WASHINGTON (Reuters) - When the letters and e-mails started to pour in, Dr. Paul Offit braced himself.
The pediatrician and vaccine inventor is a prominent defender of childhood vaccines, tackling those who have argued that immunizations can cause autism.
His book, “Autism’s False Prophets,” takes on British researcher Dr. Andrew Wakefield, whose now-debunked 1998 study in the prestigious Lancet medical journal linked the measles, mumps and rubella vaccine to autism. It also criticizes organized groups that advise parents to avoid vaccinating their children for fear the vaccines may cause autism.
The issue is at the center of a vociferous and often vicious debate, despite the preponderance of scientific opinion in favor of vaccination.
Offit has endured hate-filled letters, death threats and even a phone call that menaced his children. However, his book was greeted with an outpouring of support from parents of children with autism who had previously remained silent.
“It’s actually been exactly the opposite of what I would have guessed,” Offit said in an interview.
One mother of an 8-year-old autistic boy wrote: “It really angers me when I hear others vilify you.”
Another example: “I am a very unpopular mother at my children’s school as I do advocate that children need to get their shots,” writes the mother of a 10-year-old boy with autism.
“I would rather deal with autism (even though some days I go bananas) than bury a child to a disease that could have been prevented.”
Autism is a brain disorder characterized by problems with social interaction, repetitive behavior and other symptoms.
People with a mild version called Asperger’s syndrome usually function relatively well in society, although they have problems relating to others. People with the most extreme symptoms may be unable to speak and may also suffer severe mental illness and retardation.
Surveys by the U.S. Centers for Disease Control and Prevention indicate that one in every 150 children falls into the so-called autism spectrum. No one knows what causes autism, there is no good treatment and parents are understandably often despondent.
Last week a special U.S. federal vaccine court ruled against three families who claimed vaccines caused autism in their children. Offit hopes the ruling, on top of dozens of scientific reports, may reassure parents whose fears about vaccines have caused a plunge in vaccination rates in developed countries.
As a result, childhood illnesses like measles are making a comeback. More than 1,300 measles cases were reported in England and Wales in 2008, and 197,000 people died globally from measles in 2007.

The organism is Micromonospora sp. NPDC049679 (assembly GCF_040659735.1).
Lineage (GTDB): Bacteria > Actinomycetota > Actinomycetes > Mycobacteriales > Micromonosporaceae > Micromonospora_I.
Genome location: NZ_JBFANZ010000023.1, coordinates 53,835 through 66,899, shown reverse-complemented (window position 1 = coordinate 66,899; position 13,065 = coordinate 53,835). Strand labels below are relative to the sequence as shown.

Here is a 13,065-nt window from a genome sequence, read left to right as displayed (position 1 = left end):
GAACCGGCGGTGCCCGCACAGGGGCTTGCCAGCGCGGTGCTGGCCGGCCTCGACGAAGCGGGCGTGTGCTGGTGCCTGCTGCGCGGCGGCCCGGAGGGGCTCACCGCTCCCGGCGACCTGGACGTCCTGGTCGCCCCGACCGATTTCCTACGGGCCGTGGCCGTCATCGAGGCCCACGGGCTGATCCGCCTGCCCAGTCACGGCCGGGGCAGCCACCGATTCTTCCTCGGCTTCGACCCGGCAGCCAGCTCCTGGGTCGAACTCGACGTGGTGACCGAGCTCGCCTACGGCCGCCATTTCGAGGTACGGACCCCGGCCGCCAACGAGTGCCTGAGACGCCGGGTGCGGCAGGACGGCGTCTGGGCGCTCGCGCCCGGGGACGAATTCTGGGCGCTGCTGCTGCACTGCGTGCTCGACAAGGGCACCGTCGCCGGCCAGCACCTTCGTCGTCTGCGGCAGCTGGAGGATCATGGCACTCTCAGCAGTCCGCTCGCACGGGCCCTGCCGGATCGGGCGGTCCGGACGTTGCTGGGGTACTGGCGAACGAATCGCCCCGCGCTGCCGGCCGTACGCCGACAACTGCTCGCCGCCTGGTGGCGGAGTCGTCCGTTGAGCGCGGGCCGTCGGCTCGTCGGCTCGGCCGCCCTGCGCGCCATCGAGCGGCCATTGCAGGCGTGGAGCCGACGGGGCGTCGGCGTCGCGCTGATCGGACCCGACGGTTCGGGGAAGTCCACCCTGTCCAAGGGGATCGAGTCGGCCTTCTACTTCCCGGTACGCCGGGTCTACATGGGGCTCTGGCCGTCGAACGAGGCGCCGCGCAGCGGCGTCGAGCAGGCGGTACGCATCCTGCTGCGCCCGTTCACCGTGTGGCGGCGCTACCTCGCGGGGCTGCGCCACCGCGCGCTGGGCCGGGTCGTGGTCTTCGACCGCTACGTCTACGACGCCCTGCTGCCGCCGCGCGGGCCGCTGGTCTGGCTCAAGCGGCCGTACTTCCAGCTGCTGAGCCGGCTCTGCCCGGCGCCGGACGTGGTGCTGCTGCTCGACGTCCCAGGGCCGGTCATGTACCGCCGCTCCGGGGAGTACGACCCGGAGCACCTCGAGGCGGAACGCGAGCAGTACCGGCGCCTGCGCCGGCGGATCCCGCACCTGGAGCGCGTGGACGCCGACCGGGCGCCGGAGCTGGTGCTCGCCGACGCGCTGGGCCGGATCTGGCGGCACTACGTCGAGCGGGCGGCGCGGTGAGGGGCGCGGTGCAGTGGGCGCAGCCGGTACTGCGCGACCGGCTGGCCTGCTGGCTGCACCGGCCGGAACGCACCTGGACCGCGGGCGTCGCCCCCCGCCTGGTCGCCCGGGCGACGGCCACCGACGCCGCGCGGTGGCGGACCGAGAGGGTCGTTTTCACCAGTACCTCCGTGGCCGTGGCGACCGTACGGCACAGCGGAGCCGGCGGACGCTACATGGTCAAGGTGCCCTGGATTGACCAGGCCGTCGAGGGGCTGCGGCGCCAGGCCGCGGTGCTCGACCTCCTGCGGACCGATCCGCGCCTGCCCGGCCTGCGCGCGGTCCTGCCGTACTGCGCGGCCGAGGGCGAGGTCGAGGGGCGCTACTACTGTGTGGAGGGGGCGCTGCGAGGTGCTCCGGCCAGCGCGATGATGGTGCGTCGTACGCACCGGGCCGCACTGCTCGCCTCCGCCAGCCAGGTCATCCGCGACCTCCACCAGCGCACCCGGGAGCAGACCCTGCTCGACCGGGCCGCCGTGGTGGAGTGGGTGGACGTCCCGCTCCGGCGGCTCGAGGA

In January, an unvaccinated 7-year-old in the U.S. state of Minnesota died of meningitis caused by Haemophilus influenzae, an infection prevented by a routine childhood vaccine.
These numbers frustrate public health officials, who cite study after study showing no link between vaccination and autism.
Some vaccine doubters believe that doctors and federal health agencies such as the CDC have colluded with vaccine makers to cover up vaccine dangers.
Many have accused Offit of harming children. One caller even threatened Offit’s own children.
“The guy said, ‘We all want what is best for our children, and you want what is best for your children, Will and Emily, who go to the Kenwood school.’ And then he hung up. That scared me,” Offit said.
Offit has in particular been doubted because he helped invent the Rotateq vaccine now marketed by Merck and Co to prevent rotavirus.
“We were never paid by Merck. Our funding always came from NIH (the U.S. National Institutes of Health),” he said.
His determination to invent a vaccine began in 1979 when, as doctor in training at the University of Pittsburgh, he helped a team struggling to save a 9-month-old baby with severe diarrhea and vomiting from rotavirus.
“I have never seen a child so dehydrated,” Offit said. “We tried to get an IV line into her. She never moved,” he said.
“We all just stood there in shock that someone had died of viral diarrhea. The mother was outside. Then you have to open the door and tell her to come in and see her dead girl, this previously healthy, 9-month-old girl.”
Offit and other experts say that parents today rarely see their children die of diseases that a few decades ago routinely carried off young children, and thus sometimes cannot appreciate the value of vaccines.
They note that every few years the rationale against vaccination changes. First opponents said the measles vaccine somehow caused the mysterious condition; then they argued that it was the mercury-based preservative in some vaccines, and later put forward the idea that some children are somehow predisposed to be hyper-sensitive to vaccines.
Some fear vaccines somehow damage or weaken the immune system. Yet in the vaccines against 14 different diseases now given to U.S. children, there are fewer immunological agents than in two shots given in 1980, Offit said.
“You have living on the surface of your body trillions of bacteria. You are hammered when you are born, and you can handle it. Vaccines are nothing. Vaccines are a drop in the ocean,” he said.
Editing by Alan Elsner